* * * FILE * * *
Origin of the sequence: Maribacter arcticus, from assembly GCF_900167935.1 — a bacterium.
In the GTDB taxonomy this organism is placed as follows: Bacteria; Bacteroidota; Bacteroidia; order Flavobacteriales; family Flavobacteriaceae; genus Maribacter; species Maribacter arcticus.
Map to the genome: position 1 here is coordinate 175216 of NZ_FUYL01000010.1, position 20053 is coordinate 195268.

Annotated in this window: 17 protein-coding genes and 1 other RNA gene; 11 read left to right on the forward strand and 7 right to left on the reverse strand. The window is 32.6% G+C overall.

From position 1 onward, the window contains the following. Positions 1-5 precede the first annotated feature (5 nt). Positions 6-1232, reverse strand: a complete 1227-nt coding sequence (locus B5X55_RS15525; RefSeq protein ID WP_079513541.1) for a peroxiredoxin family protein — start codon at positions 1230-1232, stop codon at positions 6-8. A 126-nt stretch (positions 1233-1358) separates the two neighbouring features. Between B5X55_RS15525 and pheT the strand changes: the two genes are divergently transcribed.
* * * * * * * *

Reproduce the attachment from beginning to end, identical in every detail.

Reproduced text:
Origin of the sequence: Maribacter arcticus, from assembly GCF_900167935.1 — a bacterium.
In the GTDB taxonomy this organism is placed as follows: Bacteria; Bacteroidota; Bacteroidia; order Flavobacteriales; family Flavobacteriaceae; genus Maribacter; species Maribacter arcticus.
Map to the genome: position 1 here is coordinate 175216 of NZ_FUYL01000010.1, position 20053 is coordinate 195268.

Annotated in this window: 17 protein-coding genes and 1 other RNA gene; 11 read left to right on the forward strand and 7 right to left on the reverse strand. The window is 32.6% G+C overall.

From position 1 onward, the window contains the following. Positions 1-5 precede the first annotated feature (5 nt). Positions 6-1232, reverse strand: a complete 1227-nt coding sequence (locus B5X55_RS15525; RefSeq protein ID WP_079513541.1) for a peroxiredoxin family protein — start codon at positions 1230-1232, stop codon at positions 6-8. A 126-nt stretch (positions 1233-1358) separates the two neighbouring features. Between B5X55_RS15525 and pheT the strand changes: the two genes are divergently transcribed.